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Faithful Words

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Faithful Words

By Dr. Kenneth Faught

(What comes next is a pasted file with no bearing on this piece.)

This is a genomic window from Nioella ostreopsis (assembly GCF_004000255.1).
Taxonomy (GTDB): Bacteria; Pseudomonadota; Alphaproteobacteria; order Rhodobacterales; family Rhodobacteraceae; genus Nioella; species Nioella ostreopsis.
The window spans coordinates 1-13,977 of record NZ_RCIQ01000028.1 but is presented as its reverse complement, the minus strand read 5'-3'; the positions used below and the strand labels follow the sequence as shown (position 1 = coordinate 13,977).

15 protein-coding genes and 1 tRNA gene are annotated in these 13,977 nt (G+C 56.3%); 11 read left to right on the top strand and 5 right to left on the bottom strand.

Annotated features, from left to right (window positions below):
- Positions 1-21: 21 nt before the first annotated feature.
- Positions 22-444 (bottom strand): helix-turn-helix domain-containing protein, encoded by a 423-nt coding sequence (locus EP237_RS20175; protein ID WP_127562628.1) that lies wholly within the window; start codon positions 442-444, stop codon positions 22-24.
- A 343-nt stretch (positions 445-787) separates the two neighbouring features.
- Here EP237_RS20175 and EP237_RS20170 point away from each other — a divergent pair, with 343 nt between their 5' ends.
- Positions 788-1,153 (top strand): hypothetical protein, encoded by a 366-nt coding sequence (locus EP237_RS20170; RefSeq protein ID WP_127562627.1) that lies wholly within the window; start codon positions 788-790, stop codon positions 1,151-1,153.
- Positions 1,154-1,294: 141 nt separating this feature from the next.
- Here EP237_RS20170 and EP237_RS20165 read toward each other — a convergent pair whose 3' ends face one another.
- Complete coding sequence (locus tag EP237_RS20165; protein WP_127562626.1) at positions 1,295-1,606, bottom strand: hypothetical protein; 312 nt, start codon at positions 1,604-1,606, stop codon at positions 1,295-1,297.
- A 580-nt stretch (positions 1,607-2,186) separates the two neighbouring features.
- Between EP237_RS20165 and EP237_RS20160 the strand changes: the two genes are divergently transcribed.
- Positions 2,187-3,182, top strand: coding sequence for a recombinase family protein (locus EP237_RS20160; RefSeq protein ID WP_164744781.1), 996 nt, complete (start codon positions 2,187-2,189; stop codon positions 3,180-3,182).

Considering the state of the church   “Now I beseech you, brethren, by the name of our Lord Jesus Christ, that ye all speak the same thing, and that there be no divisions among you; but that ye be perfectly joined together in the same mind and in the same judgment” (1 Corinthians 1:10). The Apostle Paul, in addressing the congregation at Corinth, both praises and rebukes them. He recognizes that they are a gifted and diverse congregation – one capable of doing many things “right.” He also knows that they are very carnal, self-centered, and divisive. They are tolerating immorality, taking one another to court, and even guilty of gross heresy, like denying the resurrection of Jesus! Paul warns them to consider their plight and make corrections. Saint Luke, in his early history of the Christian community, pauses no less than seven times in the Book of Acts to give an “update” on how the church is doing. The first account, found in Acts 2:41-47, indicates that the Christian community got off to a good, strong start. But like Paul, Luke warns of dangers and insists that some self-examination is essential. What about our congregations? What is the state of our local churches as we enter 2010? There may be negatives. Perhaps we perceive a loss of interest in Bible study and worship. Giving is not generous or consistent, and so ministries struggle. Mistakes are made. Commitments go unfulfilled. Biblical teaching is ignored. “Heretical” thinking leads us into apathy, lethargy, and ineffectiveness. I believe that if we look around we will discover that there are always some “positives” we can build upon. Perhaps God has blessed the congregation with some wonderful Christian disciples . . . with resources that can be utilized for the kingdom’s work . . . with opportunities that are real, but perhaps unrecognized. We should never wring our hands in despair over the state of the church – God is waiting, as one elderly church member reminded me years ago, to “do His part – if we will do our part”. Many churches today are in transition. Church growth experts sometimes talk about churches that are stuck on a “plateau,” but we must be careful of embracing such imagery. All churches are either growing or dying. We don’t have the luxury of coasting or treading water. Our task is to evaluate God’s calling in light of His Spirit and His Word, and then obediently follow – even if this meets with opposition from some who are afraid of where God might lead. Where will be in 2020 if things continue to go as they are going? What will happen if God has His way? It’s a conversation every church must have. (Dr. Faught is Pastor of The LaFollette United Methodist Church.)